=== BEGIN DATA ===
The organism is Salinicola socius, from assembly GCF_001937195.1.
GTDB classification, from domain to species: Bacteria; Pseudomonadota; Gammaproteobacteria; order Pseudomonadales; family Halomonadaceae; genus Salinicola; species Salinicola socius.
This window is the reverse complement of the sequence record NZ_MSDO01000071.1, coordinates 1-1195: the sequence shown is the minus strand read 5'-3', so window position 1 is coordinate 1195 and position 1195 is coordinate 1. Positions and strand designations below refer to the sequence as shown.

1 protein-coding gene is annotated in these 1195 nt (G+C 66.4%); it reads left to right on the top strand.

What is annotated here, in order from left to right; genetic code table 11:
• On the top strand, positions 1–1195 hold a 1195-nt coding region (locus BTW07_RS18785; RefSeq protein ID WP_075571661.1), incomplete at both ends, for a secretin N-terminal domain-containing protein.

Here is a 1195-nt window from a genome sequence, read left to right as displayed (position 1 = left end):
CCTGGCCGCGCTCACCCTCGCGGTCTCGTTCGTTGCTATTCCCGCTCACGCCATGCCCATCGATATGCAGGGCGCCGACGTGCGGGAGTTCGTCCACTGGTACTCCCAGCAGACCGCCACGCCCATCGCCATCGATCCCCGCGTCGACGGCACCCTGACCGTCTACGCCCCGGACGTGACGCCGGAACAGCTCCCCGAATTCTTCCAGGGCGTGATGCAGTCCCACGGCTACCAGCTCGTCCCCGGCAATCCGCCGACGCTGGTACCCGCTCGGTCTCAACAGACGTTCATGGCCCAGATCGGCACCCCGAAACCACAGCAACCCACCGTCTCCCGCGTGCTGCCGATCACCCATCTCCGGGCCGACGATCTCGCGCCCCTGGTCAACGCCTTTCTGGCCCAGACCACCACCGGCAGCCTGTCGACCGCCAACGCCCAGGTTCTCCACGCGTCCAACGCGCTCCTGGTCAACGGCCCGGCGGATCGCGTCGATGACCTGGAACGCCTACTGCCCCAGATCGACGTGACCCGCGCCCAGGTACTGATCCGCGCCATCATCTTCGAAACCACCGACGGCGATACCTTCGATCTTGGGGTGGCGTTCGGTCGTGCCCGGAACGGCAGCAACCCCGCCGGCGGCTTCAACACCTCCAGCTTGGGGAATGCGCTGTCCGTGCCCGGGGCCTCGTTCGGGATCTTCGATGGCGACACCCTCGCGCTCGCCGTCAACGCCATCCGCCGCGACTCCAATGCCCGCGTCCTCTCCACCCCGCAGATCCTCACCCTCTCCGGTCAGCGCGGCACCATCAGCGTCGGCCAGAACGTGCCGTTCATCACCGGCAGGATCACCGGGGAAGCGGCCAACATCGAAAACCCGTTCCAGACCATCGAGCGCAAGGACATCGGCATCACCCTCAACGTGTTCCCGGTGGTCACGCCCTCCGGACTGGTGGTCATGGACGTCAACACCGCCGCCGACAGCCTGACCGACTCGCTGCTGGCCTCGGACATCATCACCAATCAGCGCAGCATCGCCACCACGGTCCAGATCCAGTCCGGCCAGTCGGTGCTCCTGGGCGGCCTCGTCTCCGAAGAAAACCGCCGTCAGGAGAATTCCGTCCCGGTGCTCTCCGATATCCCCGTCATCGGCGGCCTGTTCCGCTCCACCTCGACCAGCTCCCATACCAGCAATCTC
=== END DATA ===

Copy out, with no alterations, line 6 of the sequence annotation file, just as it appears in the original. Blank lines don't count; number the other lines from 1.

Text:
• On the top strand, positions 1–1195 hold a 1195-nt coding region (locus BTW07_RS18785; RefSeq protein ID WP_075571661.1), incomplete at both ends, for a secretin N-terminal domain-containing protein.